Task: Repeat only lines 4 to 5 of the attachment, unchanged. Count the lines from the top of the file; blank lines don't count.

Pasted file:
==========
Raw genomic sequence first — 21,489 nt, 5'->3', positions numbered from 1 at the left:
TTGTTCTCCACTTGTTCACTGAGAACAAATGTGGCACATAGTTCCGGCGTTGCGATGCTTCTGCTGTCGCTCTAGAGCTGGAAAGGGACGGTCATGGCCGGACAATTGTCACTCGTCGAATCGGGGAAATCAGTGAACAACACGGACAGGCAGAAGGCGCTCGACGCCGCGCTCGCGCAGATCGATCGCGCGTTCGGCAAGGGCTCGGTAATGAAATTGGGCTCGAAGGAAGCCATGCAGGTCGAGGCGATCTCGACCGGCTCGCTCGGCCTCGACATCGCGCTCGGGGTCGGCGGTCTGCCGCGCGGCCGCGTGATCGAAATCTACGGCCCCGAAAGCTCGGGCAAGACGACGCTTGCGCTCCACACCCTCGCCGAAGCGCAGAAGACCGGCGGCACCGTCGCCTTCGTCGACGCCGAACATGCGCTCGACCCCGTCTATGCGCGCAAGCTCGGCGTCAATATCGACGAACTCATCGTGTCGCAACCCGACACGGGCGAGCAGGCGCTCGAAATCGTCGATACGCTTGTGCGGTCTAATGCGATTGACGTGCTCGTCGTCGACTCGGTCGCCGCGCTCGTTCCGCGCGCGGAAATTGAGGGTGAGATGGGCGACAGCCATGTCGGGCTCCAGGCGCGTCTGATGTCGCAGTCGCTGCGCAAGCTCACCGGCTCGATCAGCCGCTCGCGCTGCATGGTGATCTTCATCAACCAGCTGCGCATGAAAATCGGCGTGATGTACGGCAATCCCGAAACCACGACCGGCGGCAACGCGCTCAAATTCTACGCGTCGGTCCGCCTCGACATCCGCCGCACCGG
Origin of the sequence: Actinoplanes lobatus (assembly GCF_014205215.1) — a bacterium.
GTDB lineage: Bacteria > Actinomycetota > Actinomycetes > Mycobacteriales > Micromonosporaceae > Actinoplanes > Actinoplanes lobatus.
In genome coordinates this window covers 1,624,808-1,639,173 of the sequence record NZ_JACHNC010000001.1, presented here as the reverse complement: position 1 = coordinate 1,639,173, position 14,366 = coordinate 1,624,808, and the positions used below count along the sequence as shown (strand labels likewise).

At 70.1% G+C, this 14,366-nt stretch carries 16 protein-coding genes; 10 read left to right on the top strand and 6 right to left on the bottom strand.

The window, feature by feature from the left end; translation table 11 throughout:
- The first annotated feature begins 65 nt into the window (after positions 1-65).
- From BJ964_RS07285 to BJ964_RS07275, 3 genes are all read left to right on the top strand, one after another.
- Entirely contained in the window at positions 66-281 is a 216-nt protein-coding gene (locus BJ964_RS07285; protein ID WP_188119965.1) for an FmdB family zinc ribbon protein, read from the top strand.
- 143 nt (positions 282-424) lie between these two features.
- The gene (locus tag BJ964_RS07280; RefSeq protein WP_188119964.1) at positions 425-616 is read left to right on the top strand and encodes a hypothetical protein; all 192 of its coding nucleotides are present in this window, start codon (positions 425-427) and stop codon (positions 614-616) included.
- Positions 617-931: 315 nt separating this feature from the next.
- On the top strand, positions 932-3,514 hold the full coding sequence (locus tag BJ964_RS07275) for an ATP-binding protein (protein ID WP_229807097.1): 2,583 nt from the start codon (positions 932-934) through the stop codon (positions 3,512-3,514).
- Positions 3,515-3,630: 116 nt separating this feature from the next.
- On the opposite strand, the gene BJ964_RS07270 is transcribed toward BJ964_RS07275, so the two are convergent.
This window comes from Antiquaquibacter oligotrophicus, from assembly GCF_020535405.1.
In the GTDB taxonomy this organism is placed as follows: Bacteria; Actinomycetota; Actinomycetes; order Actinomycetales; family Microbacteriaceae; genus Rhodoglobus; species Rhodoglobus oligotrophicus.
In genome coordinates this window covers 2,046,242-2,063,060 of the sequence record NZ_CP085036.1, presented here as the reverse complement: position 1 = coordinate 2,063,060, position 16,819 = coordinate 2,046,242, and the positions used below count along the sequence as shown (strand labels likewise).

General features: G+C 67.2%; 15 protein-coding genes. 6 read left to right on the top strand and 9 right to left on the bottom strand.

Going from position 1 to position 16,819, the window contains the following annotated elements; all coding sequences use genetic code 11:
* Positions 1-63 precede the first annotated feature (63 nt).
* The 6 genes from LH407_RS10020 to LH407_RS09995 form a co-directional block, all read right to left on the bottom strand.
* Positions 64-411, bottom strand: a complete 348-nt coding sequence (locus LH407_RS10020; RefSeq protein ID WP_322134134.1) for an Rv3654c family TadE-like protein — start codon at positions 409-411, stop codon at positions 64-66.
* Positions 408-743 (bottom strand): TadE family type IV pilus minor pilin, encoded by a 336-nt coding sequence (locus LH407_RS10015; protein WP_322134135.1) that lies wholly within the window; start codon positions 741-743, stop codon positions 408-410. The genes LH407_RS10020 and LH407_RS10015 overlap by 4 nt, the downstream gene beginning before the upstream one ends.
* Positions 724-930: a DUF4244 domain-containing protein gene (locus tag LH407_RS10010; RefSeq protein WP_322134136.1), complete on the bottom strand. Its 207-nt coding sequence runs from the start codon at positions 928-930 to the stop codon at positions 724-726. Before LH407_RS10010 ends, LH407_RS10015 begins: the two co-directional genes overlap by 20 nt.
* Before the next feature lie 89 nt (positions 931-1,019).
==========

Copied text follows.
GTDB lineage: Bacteria > Actinomycetota > Actinomycetes > Mycobacteriales > Micromonosporaceae > Actinoplanes > Actinoplanes lobatus.
In genome coordinates this window covers 1,624,808-1,639,173 of the sequence record NZ_JACHNC010000001.1, presented here as the reverse complement: position 1 = coordinate 1,639,173, position 14,366 = coordinate 1,624,808, and the positions used below count along the sequence as shown (strand labels likewise).